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A multicentre, randomised controlled, non-inferiority trial, comparing high flow therapy with nasal continuous positive airway pressure as primary support for preterm infants with respiratory distress (the HIPSTER trial): study protocol
  1. Calum T Roberts1,2,
  2. Louise S Owen1,2,3,
  3. Brett J Manley1,2,
  4. Susan M Donath3,4,
  5. Peter G Davis1,2,3
  1. 1The Royal Women's Hospital, Melbourne, Australia
  2. 2Department of Obstetrics and Gynaecology, The University of Melbourne, Melbourne, Australia
  3. 3Murdoch Children's Research Institute, Melbourne, Australia
  4. 4Department of Paediatrics, The University of Melbourne, Melbourne, Australia
  1. Correspondence to Dr Calum T Roberts; calum.roberts{at}thewomens.org.au

Abstract

Introduction High flow (HF) therapy is an increasingly popular mode of non-invasive respiratory support for preterm infants. While there is now evidence to support the use of HF to reduce extubation failure, there have been no appropriately designed and powered studies to assess the use of HF as primary respiratory support soon after birth. Our hypothesis is that HF is non-inferior to the standard treatment—nasal continuous positive airway pressure (NCPAP)— as primary respiratory support for preterm infants.

Methods and analysis The HIPSTER trial is an unblinded, international, multicentre, randomised, non-inferiority trial. Eligible infants are preterm infants of 28–36+6 weeks’ gestational age (GA) who require primary non-invasive respiratory support for respiratory distress in the first 24 h of life. Infants are randomised to treatment with either HF or NCPAP. The primary outcome is treatment failure within 72 h after randomisation, as determined by objective oxygenation, blood gas, and apnoea criteria, or the need for urgent intubation and mechanical ventilation. Secondary outcomes include the incidence of intubation, pneumothorax, bronchopulmonary dysplasia, nasal trauma, costs associated with hospital care and parental stress. With a specified non-inferiority margin of 10%, using a two-sided 95% CI and 90% power, the study requires 375 infants per group (total 750 infants).

Ethics and dissemination Ethical approval has been granted by the relevant human research ethics committees at The Royal Women's Hospital (13/12), The Royal Children's Hospital (33144A), The Mercy Hospital for Women (R13/34), and the South-Eastern Norway Regional Health Authority (2013/1657). The trial is currently recruiting at 9 centres in Australia and Norway. The trial results will be published in peer-reviewed international journals, and presented at national and international conferences.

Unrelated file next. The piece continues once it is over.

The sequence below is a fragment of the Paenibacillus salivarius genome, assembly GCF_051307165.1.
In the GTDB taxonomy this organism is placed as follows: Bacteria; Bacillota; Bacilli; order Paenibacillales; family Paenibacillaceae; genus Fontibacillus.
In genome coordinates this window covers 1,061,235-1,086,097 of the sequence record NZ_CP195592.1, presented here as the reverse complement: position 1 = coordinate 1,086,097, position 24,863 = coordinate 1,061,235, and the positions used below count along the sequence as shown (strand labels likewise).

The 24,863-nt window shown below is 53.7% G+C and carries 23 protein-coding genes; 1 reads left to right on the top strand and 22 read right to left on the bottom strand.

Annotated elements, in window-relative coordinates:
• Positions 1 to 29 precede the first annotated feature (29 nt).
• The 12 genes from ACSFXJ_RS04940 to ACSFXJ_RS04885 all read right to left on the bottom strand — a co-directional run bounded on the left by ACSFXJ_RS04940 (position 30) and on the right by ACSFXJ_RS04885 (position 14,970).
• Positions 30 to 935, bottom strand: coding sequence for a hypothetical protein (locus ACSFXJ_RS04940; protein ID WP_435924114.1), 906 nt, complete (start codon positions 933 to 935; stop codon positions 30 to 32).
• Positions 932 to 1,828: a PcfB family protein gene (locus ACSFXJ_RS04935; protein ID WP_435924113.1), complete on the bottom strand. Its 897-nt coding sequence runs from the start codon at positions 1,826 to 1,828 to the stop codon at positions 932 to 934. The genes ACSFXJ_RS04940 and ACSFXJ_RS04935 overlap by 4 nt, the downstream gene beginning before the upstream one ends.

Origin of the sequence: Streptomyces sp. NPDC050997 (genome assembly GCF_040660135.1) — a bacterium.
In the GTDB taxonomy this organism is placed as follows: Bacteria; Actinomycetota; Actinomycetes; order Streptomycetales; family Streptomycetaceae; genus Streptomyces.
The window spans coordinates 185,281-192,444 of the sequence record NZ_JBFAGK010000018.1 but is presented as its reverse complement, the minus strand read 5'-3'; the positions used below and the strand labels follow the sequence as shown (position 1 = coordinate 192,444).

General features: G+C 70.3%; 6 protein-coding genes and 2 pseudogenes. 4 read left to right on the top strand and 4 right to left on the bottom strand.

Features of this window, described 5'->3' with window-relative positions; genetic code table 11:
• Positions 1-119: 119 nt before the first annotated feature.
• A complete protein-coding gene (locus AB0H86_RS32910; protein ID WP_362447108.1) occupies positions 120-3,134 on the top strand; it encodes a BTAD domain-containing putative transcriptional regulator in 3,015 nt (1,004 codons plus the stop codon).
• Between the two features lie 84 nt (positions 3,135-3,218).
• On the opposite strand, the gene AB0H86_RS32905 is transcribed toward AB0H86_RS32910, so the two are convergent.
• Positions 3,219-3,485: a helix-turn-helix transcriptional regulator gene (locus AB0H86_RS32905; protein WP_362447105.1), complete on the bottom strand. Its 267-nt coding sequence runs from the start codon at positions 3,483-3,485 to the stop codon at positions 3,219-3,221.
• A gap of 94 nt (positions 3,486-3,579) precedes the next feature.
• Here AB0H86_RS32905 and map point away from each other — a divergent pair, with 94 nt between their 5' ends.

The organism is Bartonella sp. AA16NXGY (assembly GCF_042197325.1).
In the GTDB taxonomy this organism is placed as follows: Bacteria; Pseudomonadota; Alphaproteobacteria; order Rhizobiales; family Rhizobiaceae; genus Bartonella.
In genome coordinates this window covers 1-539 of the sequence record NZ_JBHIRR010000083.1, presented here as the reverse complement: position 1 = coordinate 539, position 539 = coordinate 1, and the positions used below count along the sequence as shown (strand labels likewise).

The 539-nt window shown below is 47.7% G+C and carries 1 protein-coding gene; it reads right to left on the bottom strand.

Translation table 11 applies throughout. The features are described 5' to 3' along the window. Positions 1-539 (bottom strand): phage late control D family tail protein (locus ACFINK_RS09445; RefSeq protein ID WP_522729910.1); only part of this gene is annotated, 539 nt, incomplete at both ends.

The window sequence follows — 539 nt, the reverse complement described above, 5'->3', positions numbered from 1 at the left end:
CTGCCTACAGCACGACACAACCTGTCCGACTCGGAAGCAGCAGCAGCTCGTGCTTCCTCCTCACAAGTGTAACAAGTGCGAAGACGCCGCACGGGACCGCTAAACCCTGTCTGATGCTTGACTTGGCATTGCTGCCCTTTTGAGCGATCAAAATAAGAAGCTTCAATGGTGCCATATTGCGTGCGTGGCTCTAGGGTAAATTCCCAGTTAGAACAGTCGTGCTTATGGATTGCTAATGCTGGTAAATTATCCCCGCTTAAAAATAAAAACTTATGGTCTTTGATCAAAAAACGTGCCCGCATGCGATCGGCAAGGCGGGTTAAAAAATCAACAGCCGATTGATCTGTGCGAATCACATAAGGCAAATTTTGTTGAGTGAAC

Trial registration number Australian New Zealand Clinical Trials Registry ID: ACTRN12613000303741.

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Strengths and limitations of this study

  • This is the first study that is appropriately designed and powered to assess the efficacy of high flow therapy as primary respiratory support for preterm infants.

  • The use of a non-inferiority design is appropriate given the advantages of high flow over nasal continuous positive airway pressure. A narrow non-inferiority margin (10%) has been chosen to ensure the study results will be convincing to clinicians.

  • Blinding of the allocated respiratory support modes is not possible, but objective criteria are specified for the primary outcome of treatment failure.

  • Some infants in the high flow group will have initially received a brief period of nasal continuous positive airway pressure prior to randomisation.

Introduction

Background

Preterm birth is the leading cause of newborn death worldwide. Every year, 15 million infants are born preterm and >1 million die from complications.1 Respiratory distress syndrome (RDS) is one such complication occurring in 44% of very low birthweight infants (<1500 g);2 therefore, identifying the optimal method for providing breathing support is crucial for this group. Ventilation via an endotracheal tube (ETT) has improved preterm survival, but has increased rates of lung damage.3 As a result, ‘non-invasive’ techniques (without an ETT) have been developed to minimise lung damage. Nasal continuous positive airway pressure (NCPAP) is an effective mode of support for newborn infants with respiratory distress. It reduces extubation failure in previously ventilated infants,4 and is an effective alternative to intubation and mechanical ventilation at birth for preterm infants with RDS.5 ,6 Published randomised trials have reported successful use of NCPAP without intubation and mechanical ventilation in 48–54% of infants born at 25–30 weeks.6 ,7 NCPAP also significantly reduces the need for transfer of infants >30 weeks’ gestation with respiratory distress, born in non-tertiary neonatal units.8